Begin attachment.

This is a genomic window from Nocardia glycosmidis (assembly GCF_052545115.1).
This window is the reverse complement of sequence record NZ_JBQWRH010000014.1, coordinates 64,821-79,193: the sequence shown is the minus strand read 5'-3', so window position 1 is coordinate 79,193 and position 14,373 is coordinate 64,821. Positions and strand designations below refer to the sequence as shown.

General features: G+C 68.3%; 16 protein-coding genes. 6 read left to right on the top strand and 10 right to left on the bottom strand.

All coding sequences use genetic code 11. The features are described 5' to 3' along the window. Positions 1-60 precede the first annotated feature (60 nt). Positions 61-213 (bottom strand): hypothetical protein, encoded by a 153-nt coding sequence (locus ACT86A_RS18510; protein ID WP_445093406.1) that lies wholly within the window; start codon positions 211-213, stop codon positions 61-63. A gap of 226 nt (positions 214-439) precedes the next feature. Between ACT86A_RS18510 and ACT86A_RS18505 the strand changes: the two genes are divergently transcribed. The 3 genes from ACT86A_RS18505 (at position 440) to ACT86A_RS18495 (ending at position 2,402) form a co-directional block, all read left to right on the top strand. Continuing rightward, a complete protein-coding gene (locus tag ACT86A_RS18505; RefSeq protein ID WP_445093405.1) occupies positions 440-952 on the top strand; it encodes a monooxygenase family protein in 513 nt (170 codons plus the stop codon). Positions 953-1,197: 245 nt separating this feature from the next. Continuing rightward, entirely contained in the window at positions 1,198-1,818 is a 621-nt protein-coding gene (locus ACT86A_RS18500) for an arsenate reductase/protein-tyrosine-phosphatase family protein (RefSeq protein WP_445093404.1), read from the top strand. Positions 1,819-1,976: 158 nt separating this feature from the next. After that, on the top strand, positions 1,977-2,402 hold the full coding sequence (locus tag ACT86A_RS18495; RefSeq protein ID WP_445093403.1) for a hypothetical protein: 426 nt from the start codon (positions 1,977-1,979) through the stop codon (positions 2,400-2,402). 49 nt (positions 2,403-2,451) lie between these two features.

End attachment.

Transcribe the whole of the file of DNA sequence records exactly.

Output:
This is a genomic window from Nocardia glycosmidis (assembly GCF_052545115.1).
This window is the reverse complement of sequence record NZ_JBQWRH010000014.1, coordinates 64,821-79,193: the sequence shown is the minus strand read 5'-3', so window position 1 is coordinate 79,193 and position 14,373 is coordinate 64,821. Positions and strand designations below refer to the sequence as shown.

General features: G+C 68.3%; 16 protein-coding genes. 6 read left to right on the top strand and 10 right to left on the bottom strand.

All coding sequences use genetic code 11. The features are described 5' to 3' along the window. Positions 1-60 precede the first annotated feature (60 nt). Positions 61-213 (bottom strand): hypothetical protein, encoded by a 153-nt coding sequence (locus ACT86A_RS18510; protein ID WP_445093406.1) that lies wholly within the window; start codon positions 211-213, stop codon positions 61-63. A gap of 226 nt (positions 214-439) precedes the next feature. Between ACT86A_RS18510 and ACT86A_RS18505 the strand changes: the two genes are divergently transcribed. The 3 genes from ACT86A_RS18505 (at position 440) to ACT86A_RS18495 (ending at position 2,402) form a co-directional block, all read left to right on the top strand. Continuing rightward, a complete protein-coding gene (locus tag ACT86A_RS18505; RefSeq protein ID WP_445093405.1) occupies positions 440-952 on the top strand; it encodes a monooxygenase family protein in 513 nt (170 codons plus the stop codon). Positions 953-1,197: 245 nt separating this feature from the next. Continuing rightward, entirely contained in the window at positions 1,198-1,818 is a 621-nt protein-coding gene (locus ACT86A_RS18500) for an arsenate reductase/protein-tyrosine-phosphatase family protein (RefSeq protein WP_445093404.1), read from the top strand. Positions 1,819-1,976: 158 nt separating this feature from the next. After that, on the top strand, positions 1,977-2,402 hold the full coding sequence (locus tag ACT86A_RS18495; RefSeq protein ID WP_445093403.1) for a hypothetical protein: 426 nt from the start codon (positions 1,977-1,979) through the stop codon (positions 2,400-2,402). 49 nt (positions 2,403-2,451) lie between these two features.